Dog Walkers in Roxborough Park

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Dog Areas in Roxborough Park

4 Parks
4 Trails
1 Eatery

Both remote and well-connected, Roxborough Park is an affluent Rocky Mountain community at the foot of the Front Range. The pricey new homes are surrounded by rugged natural beauty that will call to the wild-child in your pack. Since Denver is just 25 miles northeast, any canine comfort your pup might want is in reach. 

There's a reason that the word "Park" is in the community name: it is tucked between state parks to the north and south and Pike National Forest to the west. Sadly, Roxborough State Park does not allow dogs (not even very, very good ones). There are plenty of mountain trails where your buddy is totally welcome, though.  

For a more leisurely stroll, most subdivisions have excellent sidewalks and many have private parks and walking trails. Chatfield Farms Park and Deidre Meyer Park both have great views of the mountains. Marmot Park has a playground and some open space, and keep an eye out for prairie dogs who sometimes pop up to see what’s going on. They're cute, but make sure your pup avoids contact as prairie dogs can carry disease.

Roxborough Park is still unincorporated, but that may change soon: this community is going through a pawpulation explosion. After doubling in size between 2000 and 2010, Roxborough Park has continued to expand ever since. Until the shopping infrastructure catches up with the housing boom, necessities like grooming, vet visits, and pet-supply shopping will require a drive. About 25 minutes away, Littleton is the nearest major retail hub: you'll find plenty of options to suit even the most discerning dogs.

Best Dog Neighborhoods in Roxborough Park

  1. Dog Parks 1
    Population Density 3,651/sq mi

    #1 Chatfield State Park

    The dog park at Chatfield State Park sprawls over 69 acres on Roxborough Park's northern border. Yes, you read that right: a whopping 69 fully-fenced acres where your pack can run free. With prairie, paved, and natural trails, and two ponds, there's so much to do that you might stay all day. A small fee applies in addition to the standard Park Pass admission to Chatfield State Park: the combined daily cost would be $10, but we think you'll want to invest in a cost-saving annual pass. Waste removal is required, so bring bags. You'll also need a leash for the trip from the car to the fence or to check out the other park trails. There are 20+ miles of park trails to explore; all allow on-leash pets, including the Chatfield Dam Trail and Chatfield Equestrian Loop (each approximately 3 miles long).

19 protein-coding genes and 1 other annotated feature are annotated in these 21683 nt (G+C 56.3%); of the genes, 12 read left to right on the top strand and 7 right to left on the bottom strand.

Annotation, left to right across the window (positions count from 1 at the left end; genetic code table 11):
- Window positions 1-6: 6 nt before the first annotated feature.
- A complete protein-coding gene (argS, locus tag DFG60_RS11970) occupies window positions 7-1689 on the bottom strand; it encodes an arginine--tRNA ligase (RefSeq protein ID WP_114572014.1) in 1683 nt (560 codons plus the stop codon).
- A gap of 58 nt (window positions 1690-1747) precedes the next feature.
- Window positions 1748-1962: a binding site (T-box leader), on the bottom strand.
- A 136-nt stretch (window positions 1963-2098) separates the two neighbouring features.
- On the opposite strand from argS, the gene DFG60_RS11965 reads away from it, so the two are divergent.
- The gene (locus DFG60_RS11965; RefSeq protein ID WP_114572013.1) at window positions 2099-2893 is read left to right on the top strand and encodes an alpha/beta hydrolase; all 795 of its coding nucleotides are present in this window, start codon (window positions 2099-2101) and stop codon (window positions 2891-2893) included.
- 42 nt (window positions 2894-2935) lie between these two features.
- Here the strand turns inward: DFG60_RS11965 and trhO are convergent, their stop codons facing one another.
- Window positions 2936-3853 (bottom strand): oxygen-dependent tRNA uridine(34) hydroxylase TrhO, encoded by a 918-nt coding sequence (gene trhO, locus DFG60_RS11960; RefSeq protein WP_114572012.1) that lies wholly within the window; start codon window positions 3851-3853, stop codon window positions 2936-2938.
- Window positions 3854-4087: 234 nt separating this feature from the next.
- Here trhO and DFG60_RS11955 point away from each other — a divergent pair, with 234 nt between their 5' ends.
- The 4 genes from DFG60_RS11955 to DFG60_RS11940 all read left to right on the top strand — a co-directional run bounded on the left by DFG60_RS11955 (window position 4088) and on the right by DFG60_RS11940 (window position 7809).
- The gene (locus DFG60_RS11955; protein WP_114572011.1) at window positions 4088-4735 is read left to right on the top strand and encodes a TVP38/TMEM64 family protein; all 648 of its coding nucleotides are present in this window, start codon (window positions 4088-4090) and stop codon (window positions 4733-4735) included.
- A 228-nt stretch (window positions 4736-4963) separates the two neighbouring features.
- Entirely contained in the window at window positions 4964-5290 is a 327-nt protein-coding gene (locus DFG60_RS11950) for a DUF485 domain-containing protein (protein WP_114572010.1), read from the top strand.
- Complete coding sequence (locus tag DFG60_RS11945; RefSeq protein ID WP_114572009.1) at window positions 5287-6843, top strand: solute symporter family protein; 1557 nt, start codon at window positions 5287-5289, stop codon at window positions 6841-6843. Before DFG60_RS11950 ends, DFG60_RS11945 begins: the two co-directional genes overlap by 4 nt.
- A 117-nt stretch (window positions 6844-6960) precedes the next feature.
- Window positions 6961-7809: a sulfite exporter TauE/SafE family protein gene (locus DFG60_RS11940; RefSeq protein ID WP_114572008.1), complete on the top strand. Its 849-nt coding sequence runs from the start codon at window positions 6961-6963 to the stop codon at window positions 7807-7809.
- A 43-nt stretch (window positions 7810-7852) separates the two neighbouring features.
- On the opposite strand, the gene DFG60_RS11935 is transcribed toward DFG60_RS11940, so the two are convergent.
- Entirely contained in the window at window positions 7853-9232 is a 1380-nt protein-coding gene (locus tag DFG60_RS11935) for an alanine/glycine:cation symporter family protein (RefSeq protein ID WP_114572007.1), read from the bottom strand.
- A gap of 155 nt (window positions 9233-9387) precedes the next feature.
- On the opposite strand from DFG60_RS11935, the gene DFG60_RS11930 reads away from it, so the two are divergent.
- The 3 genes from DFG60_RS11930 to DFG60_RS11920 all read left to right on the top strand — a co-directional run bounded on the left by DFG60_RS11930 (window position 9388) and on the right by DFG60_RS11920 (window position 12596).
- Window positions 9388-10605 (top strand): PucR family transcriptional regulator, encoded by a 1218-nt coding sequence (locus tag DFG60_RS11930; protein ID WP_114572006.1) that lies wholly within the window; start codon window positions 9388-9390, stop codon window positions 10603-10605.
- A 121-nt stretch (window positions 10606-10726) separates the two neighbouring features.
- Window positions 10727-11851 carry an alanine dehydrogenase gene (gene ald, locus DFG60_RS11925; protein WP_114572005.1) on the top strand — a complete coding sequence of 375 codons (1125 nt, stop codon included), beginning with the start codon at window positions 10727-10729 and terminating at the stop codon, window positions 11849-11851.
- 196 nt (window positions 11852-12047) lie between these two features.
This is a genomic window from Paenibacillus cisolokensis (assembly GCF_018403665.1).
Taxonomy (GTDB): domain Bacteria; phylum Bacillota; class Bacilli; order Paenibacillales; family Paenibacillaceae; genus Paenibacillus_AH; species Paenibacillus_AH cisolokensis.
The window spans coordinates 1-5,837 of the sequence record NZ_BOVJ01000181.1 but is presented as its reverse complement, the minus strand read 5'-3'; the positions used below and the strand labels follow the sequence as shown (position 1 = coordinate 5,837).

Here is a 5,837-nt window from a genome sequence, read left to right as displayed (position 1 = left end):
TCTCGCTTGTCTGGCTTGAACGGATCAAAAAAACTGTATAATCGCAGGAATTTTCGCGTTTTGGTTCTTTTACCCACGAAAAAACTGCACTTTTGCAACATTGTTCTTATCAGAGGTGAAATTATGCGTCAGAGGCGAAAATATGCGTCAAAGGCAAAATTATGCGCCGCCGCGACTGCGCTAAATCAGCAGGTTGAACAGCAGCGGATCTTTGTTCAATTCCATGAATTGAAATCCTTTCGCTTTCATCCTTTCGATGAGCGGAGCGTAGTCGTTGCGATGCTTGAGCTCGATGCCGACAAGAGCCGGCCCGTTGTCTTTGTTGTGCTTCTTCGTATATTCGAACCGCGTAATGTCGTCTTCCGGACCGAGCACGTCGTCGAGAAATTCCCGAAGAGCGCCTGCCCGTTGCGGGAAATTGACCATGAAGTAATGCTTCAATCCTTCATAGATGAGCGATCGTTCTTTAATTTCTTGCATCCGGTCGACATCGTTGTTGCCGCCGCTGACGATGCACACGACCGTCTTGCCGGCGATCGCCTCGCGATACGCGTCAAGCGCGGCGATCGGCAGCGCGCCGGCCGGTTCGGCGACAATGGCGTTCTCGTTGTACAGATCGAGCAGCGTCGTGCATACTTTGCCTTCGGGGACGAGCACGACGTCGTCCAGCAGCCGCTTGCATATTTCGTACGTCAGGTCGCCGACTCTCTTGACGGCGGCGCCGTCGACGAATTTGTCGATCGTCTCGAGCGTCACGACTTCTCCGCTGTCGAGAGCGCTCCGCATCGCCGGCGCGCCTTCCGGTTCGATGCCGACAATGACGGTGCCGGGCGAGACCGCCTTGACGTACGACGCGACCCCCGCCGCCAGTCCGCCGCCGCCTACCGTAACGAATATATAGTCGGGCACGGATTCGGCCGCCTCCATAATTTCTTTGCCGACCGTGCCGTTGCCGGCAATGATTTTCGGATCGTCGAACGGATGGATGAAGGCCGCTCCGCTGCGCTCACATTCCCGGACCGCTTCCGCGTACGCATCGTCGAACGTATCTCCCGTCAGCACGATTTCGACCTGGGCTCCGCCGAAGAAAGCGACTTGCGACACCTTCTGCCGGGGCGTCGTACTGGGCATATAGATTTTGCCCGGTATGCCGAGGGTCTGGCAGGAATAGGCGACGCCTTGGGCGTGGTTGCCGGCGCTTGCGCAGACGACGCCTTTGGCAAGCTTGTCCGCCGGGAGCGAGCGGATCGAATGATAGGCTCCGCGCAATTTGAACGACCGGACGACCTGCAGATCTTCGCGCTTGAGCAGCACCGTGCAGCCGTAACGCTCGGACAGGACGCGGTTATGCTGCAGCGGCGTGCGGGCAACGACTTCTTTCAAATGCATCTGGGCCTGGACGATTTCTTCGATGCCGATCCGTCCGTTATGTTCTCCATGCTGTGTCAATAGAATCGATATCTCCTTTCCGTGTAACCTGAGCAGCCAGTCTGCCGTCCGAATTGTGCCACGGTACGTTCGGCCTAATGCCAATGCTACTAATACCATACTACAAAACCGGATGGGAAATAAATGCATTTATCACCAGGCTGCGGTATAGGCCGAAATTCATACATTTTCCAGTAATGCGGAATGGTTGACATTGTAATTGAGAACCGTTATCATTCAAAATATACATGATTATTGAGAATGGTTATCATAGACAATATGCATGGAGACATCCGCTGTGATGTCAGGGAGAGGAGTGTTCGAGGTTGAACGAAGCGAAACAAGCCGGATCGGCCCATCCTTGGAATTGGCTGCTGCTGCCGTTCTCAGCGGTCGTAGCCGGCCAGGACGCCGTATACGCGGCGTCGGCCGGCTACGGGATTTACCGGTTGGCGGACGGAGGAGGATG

Dog neighborhood?
  2. Dog Parks 0
    Population Density 985/sq mi

    #2 N Rampart Range Rd

    Stretching east and west of N Rampart Range Road in southern Roxborough Park, a network of community trails gives your pup plenty of room to roam. To the east, trails run along Rampart near Village Circle East and connect to Crystal Lake for a lovely loop around the water. To the west, trails wind among ponds and trees in the green space adjacent to the Roxborough Skate Park and provide a pedestrian link to Village Circle West and Waterton Road. On the other side of Waterton is a trailhead for the High Line Canal Trail. This 71-mile dog-friendly hiking trail leads from Roxborough up through the southern Denver suburbs along the winding High Line Canal; you can follow it all the way to Aurora.